Parkside and the Graft Trials
By Steve W. LaBounty
postscript to San Francisco's destruction in the 1906 earthquake and fire
is the revealed municipal graft, and the resulting legal prosecution of
the city's administration. Coinciding with the physical rebuilding of a
great metropolis came the downfall of the city's "boss," Abraham Ruef.
Using the Union Labor Party as his vehicle, Ruef orchestrated the election
of Eugene Schmitz as mayor in 1901 and not only won Schmitz’s reelection
in 1905, but control of the Board of Supervisors as well.
Once in power (despite holding no office himself), the dapper attorney
secured bribes for himself, the mayor, and the Board of Supervisors to
conduct any major business in San Francisco. Gas companies, boxing
promoters, bars, railroads, contractors, and telephone corporations all
ended up paying Ruef tens of thousands of dollars for "consultative
While most of western San Francisco, being practically uninhabited, got
through the temblor and conflagration unscathed, the future Parkside
District played a major role in unsettling Schmitz and Ruef from their
For Need of a Trolley...
In early 1905, William H. Crocker (son of one of the "Big Four"
millionaires) headed a collective of investors who quietly bought up, lot
by lot, more than four hundred acres of sand dunes south of Golden Gate
Park. The promoters formed the Parkside Realty Company in July with a
million dollars of capital stock, and foresaw four to five million dollars
profit in developing the land for homes.
The San Francisco Chronicle, however, pointed out one major
hurdle: "An electric railway is also to be constructed, although under
what auspices or by what route is not yet determined..."1
Why was this important? Walton Bean, in his terrific book, Boss Ruef's
San Francisco, explained:
"A street car line was vital to the Parkside scheme because the
automobile was still a luxury of the rich, and the promoters planned to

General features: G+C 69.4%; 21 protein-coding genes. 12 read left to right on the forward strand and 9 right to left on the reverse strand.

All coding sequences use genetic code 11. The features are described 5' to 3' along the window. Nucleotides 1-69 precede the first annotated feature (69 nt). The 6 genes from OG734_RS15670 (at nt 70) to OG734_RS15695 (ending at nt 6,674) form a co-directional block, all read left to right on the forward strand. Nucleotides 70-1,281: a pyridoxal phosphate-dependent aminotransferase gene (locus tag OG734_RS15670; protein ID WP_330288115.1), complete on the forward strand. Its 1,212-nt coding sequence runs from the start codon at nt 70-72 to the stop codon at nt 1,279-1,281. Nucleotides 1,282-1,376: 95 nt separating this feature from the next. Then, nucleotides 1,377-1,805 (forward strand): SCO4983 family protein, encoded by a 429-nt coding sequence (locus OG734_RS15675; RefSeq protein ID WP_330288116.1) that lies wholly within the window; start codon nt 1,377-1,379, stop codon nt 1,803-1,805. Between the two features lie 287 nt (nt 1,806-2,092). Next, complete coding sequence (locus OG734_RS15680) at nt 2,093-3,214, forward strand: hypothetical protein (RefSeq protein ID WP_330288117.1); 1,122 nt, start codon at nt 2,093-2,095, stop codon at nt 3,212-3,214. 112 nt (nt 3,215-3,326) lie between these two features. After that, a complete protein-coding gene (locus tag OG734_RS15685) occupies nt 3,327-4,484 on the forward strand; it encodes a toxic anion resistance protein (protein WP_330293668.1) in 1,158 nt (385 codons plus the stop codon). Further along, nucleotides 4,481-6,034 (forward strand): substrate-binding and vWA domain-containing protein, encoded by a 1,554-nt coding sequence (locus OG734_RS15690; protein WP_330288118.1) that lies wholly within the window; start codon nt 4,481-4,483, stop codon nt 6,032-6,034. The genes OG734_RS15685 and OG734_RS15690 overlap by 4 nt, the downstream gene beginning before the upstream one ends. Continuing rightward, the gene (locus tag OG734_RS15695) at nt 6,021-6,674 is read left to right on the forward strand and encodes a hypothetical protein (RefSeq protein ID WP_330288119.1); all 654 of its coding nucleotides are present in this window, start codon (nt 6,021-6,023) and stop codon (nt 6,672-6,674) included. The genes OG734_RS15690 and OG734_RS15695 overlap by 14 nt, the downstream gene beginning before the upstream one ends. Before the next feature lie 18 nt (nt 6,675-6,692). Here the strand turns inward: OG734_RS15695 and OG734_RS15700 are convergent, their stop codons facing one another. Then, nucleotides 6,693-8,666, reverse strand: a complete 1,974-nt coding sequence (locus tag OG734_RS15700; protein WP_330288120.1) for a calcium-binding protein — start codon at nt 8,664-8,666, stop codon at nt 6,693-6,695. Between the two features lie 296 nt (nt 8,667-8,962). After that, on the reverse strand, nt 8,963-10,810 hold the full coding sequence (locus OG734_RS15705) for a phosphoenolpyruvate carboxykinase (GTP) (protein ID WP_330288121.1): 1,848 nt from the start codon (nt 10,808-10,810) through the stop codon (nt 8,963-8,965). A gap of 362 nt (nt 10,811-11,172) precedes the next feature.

sell their $5,000 twenty-five foot lots to lower income families."2
Crocker and Green settled on a plan to build a trolley line running
south on 20th Avenue. Future residents could transfer to the existing
United Railroads line beside Golden Gate Park to get to work downtown. But
building a new rail line would need the permission of the City of San
The Way of the World
first approached Mayor Schmitz for his approval of the Parkside project.
The mayor, without consulting Ruef, gave Crocker enough assurance of the
supervisors' favor that the company started the work on laying streets,
sewers, and utilities. When the Parkside Realty Company formally presented
its application for a trolley franchise to the Board of Supervisors, Mayor
Schmitz informed the corrupt body of the great profit of such a project.
The supervisors assumed they would receive an ample payoff.
J.E. Green, president of the Parkside Realty Company, attempted to
grease the wheels by taking the supervisors and mayor on a tour of the
tract, then off to a restaurant for lunch, speeches, and liberal amounts
of wine. At this luncheon one supervisor, Dr. Charles Boxton, made a
florid address to the entire assemblage that included the bold question:
"How much money is in it for us?"
Green saw the way things worked and subsequently used realtor Gus H.
Umbsen as a conduit to doing "business" with the man who controlled the